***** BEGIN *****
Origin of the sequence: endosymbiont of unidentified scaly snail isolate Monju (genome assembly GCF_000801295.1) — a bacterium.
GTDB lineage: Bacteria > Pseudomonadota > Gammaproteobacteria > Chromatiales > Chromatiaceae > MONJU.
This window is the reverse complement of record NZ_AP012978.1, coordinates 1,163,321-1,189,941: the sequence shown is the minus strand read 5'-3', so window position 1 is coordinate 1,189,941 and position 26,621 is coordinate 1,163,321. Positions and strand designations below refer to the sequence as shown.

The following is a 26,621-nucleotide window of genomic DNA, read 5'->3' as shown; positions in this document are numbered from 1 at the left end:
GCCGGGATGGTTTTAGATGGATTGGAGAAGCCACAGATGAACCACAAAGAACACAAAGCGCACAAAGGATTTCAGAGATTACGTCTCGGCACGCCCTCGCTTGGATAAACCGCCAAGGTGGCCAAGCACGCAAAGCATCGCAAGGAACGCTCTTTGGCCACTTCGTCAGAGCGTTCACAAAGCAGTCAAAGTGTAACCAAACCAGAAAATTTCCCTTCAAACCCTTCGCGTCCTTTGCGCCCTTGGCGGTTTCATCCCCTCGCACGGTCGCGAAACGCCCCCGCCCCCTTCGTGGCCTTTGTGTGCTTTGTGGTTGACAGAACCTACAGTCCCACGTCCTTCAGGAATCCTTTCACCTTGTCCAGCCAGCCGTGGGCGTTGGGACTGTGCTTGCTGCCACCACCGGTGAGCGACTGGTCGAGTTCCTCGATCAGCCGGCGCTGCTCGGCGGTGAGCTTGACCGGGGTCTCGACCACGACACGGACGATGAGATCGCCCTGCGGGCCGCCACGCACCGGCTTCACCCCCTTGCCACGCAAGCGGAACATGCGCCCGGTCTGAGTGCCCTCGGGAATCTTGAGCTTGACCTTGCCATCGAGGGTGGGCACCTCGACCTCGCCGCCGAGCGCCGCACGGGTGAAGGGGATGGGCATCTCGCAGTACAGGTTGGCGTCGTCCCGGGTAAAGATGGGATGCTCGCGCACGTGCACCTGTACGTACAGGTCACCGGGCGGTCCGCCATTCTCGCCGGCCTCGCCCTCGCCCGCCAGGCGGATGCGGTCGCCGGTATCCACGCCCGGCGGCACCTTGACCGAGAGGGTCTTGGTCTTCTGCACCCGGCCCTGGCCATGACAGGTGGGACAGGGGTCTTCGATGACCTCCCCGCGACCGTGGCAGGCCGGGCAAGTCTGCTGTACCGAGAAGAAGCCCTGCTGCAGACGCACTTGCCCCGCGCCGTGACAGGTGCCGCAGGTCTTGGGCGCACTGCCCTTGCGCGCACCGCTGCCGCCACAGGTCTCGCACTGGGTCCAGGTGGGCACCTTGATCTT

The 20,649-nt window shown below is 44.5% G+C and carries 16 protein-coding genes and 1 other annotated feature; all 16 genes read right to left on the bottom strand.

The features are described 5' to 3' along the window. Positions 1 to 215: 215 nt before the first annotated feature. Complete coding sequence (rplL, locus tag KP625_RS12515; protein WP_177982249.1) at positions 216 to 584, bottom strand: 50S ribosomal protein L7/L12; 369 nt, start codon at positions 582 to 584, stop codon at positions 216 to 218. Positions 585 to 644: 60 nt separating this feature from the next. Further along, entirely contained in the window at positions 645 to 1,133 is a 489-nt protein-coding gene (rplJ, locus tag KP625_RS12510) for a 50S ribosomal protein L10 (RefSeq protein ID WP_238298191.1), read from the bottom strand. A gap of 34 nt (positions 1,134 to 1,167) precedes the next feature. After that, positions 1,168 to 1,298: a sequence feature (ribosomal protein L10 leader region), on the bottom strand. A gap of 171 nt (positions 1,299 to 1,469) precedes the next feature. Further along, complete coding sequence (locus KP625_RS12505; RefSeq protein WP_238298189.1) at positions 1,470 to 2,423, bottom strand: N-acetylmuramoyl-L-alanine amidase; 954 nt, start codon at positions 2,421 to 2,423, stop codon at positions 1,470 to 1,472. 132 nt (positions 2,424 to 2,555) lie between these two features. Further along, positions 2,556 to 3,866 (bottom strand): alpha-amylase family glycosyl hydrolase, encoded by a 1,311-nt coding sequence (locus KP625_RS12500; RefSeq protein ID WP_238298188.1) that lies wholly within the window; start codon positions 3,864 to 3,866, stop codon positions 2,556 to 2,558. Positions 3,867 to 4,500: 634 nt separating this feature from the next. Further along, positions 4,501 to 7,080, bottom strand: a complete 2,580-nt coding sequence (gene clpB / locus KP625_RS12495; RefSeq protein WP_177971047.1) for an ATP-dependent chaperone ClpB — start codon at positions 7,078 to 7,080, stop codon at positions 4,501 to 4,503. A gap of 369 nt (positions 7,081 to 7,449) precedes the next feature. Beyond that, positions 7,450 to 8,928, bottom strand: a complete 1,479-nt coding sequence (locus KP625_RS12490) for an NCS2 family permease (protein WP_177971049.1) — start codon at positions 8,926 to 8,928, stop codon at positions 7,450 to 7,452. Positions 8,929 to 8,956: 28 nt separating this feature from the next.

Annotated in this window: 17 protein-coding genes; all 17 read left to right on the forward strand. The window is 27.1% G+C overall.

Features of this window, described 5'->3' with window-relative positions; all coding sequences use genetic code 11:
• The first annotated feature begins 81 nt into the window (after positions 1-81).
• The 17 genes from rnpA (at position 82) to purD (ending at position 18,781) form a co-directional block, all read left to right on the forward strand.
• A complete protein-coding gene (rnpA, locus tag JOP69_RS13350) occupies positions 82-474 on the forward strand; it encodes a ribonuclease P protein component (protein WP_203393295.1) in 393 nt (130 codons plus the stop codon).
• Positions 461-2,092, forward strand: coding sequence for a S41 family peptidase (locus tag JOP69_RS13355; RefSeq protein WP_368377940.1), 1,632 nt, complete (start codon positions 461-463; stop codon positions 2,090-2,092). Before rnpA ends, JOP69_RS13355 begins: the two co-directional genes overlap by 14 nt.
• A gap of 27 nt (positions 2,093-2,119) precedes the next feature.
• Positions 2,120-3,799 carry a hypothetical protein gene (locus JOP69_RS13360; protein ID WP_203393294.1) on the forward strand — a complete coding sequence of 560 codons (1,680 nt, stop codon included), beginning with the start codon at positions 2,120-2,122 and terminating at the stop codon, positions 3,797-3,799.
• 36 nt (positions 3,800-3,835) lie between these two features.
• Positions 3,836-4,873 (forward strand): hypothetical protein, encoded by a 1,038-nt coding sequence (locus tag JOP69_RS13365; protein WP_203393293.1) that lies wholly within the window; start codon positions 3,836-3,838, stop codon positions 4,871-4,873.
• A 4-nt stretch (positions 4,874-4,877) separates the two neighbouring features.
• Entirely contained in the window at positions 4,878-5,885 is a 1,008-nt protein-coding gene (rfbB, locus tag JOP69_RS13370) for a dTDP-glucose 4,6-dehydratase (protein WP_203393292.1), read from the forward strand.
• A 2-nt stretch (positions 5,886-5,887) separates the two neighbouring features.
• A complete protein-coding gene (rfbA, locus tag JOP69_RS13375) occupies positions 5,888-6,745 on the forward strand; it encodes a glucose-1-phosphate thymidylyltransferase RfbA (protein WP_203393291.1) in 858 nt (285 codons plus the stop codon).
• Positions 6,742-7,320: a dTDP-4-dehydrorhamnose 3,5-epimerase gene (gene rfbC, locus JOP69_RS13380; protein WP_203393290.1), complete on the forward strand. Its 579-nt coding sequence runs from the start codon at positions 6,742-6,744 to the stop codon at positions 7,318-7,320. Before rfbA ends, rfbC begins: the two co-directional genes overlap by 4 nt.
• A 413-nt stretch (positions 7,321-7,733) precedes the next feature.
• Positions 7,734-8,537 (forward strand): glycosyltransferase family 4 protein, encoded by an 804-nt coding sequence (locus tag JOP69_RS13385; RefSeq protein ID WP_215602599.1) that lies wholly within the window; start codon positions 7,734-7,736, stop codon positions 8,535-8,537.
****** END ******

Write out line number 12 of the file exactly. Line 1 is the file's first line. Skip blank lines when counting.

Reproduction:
• A complete protein-coding gene (rnpA, locus tag JOP69_RS13350) occupies positions 82-474 on the forward strand; it encodes a ribonuclease P protein component (protein WP_203393295.1) in 393 nt (130 codons plus the stop codon).